MAR 10 1993 The Honorable Charles S.

Robb United States Senate 493 Russell Senate Office Building Washington, D.C. 20510-4603 Dear Senator Robb: This letter is in response to your inquiry on behalf of your constituent, XX who seeks information about the Americans with Disabilities Act (ADA). The ADA authorizes the Department of Justice to provide technical assistance to individuals and entities having rights or obligations under the Act. This letter provides informal guidance to assist your constituent in understanding the ADA's requirements. However, it does not constitute a legal interpretation and it is not binding on the Department. (b)(6) expresses concern about the failure of his condominium board to install accessibility features, such as Brailled elevator buttons, accessible restroom stalls, and ramp handrails, at the condominium in which he lives. (b)(6) states that, in addition to its residential spaces, his condominium building houses at least five businesses that are open to the public. Title III of the ADA, which covers places of public accommodation and commercial facilities, does not apply to strictly residential facilities. However, within residential buildings, areas that function as one of the ADA's twelve categories of places of public accommodation, and that are not intended for the exclusive use of tenants and their guests, constitute "places of public accommodation" within the meaning of title III, and must comply with the ADA. For instance, all of the establishments XX cites as being located in his condominium building, a retail store, beauty salon, dry cleaner, attorney's office, and real estate office, are covered by title III. The twelve categories of places of public accommodation are discussed in section 36.104 of the enclosed title III regulation, at page 35594, with corresponding preamble discussion at pages 35551-35552.

cc: Records, Chrono, Wodatch, Breen, McDowney, Novich, FOIA Udd:Novich:congress.Robb

01-01944 The parking, entrances, access routes, and restrooms serving those places of public accommodation would also be subject to ADA jurisdiction. However, areas and routes that serve only the residential areas of the facility are not covered by title III. Title III of the ADA can be enforced by private litigation or by filing a complaint with the Department of Justice. If (b)(6) XX would like to file a complaint against any places of public accommodation in his condominium building, he should send any relevant information, including the names and addresses of the businesses he alleges to be in violation of the ADA, to: Public Access Section Civil Rights Division U.S. Department of Justice P.O. Box 66738 Washington, D.C. 20035-6738 All complaints should be in writing and should set forth, in as complete a manner as possible, the factual circumstances surrounding the complaint. In addition, the Fair Housing Act, which contains nondiscrimination and accessibility requirements relating to persons with disabilities, may apply to both the residential and the common-use areas in XX condominium. For more information on the Fair Housing Act, (b)(6) may contact: U.S. Department of Housing and Urban Development Office of Fair Housing 451 Seventh St., S.W. Washington, D.C. 20410-2000 (202) 708-8041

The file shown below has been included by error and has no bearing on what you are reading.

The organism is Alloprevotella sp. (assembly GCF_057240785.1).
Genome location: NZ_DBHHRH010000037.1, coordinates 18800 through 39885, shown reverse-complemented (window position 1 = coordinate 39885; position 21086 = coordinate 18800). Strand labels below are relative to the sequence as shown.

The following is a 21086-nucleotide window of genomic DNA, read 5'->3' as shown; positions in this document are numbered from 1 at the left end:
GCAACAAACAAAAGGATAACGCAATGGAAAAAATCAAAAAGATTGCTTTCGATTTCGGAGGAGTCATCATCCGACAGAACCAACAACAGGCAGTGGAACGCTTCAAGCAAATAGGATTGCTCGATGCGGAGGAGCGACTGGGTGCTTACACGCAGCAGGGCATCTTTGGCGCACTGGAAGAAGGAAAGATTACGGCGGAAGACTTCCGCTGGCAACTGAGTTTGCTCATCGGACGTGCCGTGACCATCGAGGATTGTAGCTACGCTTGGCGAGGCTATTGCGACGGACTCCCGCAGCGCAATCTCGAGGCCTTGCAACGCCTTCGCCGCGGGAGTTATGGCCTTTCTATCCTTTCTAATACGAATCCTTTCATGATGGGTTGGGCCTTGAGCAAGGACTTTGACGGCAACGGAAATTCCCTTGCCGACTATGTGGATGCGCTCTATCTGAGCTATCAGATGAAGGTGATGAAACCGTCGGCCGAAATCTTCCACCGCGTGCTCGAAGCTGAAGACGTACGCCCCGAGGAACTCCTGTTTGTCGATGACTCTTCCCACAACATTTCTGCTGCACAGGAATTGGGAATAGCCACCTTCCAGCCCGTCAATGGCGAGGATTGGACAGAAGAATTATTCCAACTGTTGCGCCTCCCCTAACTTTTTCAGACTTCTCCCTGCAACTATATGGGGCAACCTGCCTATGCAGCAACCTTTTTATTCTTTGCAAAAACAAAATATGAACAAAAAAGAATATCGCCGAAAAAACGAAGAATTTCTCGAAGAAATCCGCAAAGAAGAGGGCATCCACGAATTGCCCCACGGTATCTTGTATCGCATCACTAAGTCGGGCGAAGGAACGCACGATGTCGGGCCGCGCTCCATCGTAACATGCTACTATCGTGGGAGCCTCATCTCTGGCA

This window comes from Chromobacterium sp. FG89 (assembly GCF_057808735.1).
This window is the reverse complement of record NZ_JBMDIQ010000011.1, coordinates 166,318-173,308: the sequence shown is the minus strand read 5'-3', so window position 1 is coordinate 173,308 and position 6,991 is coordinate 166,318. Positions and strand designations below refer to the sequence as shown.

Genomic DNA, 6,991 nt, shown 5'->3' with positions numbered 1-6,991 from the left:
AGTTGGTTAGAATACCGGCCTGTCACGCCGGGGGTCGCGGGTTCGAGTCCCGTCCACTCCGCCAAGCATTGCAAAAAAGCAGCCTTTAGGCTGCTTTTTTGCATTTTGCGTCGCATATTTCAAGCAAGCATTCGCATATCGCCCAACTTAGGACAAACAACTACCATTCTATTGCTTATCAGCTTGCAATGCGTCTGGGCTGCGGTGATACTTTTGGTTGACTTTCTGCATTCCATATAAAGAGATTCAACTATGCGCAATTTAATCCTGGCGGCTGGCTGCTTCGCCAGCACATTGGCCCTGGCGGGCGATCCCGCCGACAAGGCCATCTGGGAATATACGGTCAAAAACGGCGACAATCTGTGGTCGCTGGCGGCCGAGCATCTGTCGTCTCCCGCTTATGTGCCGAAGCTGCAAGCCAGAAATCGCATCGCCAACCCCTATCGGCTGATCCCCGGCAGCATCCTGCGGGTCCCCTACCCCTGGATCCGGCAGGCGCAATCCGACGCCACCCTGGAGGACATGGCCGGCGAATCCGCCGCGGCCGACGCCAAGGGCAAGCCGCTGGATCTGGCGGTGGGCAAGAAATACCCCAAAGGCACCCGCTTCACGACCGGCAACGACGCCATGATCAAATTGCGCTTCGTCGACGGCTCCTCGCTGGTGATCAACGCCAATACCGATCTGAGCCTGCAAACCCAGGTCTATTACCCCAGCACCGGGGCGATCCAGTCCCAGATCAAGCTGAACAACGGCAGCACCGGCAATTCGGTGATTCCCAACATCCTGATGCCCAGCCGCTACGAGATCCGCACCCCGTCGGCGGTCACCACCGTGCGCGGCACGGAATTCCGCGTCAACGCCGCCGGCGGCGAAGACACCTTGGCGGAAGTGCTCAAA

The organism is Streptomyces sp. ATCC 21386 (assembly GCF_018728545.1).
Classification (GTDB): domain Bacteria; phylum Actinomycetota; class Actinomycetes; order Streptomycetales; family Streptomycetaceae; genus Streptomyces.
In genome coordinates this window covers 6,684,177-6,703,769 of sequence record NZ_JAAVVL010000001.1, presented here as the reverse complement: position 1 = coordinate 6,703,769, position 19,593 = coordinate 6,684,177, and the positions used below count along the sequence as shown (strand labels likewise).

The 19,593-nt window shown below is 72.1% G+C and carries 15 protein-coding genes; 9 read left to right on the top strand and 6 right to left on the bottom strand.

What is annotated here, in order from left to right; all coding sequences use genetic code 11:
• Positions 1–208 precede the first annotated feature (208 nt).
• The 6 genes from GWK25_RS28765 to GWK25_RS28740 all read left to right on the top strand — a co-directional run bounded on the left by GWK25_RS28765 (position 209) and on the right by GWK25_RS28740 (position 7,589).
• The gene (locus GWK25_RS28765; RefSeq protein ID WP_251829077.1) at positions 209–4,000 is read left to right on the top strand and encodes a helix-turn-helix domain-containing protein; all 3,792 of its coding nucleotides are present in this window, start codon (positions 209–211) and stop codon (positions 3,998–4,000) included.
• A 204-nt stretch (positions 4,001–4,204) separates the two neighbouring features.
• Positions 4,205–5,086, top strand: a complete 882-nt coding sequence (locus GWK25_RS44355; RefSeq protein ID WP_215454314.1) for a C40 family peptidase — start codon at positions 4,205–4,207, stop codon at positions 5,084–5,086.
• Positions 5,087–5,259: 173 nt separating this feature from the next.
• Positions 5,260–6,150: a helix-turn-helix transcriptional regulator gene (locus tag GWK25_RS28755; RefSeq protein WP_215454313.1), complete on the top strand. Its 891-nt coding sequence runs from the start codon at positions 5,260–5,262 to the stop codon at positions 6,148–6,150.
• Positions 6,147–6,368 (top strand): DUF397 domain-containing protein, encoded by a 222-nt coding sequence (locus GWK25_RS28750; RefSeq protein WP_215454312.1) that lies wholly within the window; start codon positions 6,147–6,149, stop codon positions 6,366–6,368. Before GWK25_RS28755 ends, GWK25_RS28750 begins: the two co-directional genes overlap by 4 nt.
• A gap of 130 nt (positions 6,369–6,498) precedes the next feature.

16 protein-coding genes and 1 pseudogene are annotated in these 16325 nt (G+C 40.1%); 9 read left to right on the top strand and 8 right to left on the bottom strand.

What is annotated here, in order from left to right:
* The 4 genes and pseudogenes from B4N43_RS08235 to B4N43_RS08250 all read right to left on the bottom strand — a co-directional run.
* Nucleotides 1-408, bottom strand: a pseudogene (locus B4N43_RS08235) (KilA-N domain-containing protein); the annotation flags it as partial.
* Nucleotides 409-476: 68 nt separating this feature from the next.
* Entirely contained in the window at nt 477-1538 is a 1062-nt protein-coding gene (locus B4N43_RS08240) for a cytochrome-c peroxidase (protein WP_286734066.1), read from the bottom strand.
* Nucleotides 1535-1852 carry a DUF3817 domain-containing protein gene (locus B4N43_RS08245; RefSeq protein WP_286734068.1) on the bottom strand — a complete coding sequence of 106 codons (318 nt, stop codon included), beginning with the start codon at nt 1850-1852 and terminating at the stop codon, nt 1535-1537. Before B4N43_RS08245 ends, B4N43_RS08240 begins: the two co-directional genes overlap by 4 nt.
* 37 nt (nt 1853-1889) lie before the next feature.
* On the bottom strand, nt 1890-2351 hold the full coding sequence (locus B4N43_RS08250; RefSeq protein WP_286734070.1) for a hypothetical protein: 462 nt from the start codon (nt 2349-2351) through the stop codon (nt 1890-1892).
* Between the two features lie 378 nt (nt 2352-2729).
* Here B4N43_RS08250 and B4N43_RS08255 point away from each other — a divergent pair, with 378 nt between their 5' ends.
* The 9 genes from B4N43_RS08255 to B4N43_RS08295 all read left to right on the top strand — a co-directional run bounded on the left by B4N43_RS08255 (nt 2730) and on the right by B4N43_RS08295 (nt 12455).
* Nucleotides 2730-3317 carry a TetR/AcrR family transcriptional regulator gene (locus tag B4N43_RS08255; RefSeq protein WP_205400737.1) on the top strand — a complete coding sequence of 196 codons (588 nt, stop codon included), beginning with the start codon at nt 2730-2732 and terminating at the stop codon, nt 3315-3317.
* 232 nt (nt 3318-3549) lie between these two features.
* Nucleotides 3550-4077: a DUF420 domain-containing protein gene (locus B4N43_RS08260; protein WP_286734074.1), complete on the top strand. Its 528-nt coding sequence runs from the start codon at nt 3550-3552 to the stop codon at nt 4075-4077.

I hope this information is useful to your constituent in understanding the requirements of the ADA. Sincerely,

James P. Turner Acting Assistant Attorney General Civil Rights Division Enclosures (2) Title III Regulation Title III Technical Assistance Manual

01-01945 (HANDWRITTEN) (b)(6) McLean Virginia XX Senator Charles S. Robb 19 January 1993 State Office Old City Hall 1001 East Broad Street Richmond Virginia 22102-1815 Sir: I am writing to you on matters different than the past. They affect me and others on a daily basis. Specifically, that have to do with the handicap adaptability of the Condominium in which I live. Theoretically, the Condominium Board claims this is a private building. I claim no since there is a commercial member on the Board and at least five businesses interior to the building which are used by the public (store, beauty, salon, dry cleaners, attorney, real estate agents). There are no braille buttons on the elevators; interior and exterior doors are difficult to open regardless of age or disability; there are no handicap stalls in the bathrooms; and their are no handrails up ramps leading to

the parking garages. I would have hoped that the Board and the people who live here would want to make these repairs because its the right thing to do not because they have to do it. During a recent condo election I was appalled to find people insensitive to the fact that the only exterior ramps are exposed to bad weather. A recent effort on my part to raise money for handicap improvements raised zero. Many of the condo board members are past and current state and federal government employees. I have refused to pay condo fees since this situation exists and asked for a rebate of moneys paid since the law was passed. I ask you and the other government officials below to assist me in finding those cognizant agencies relevant to enforcement of the law. XX cc: Secretary of Labor Reich, Commonwealth of Va Secretary of HHS M.M. Cullum ILLEGIBLE Condo Board Members: E. MacLaughlin, Carolyn Moss, Scott Segal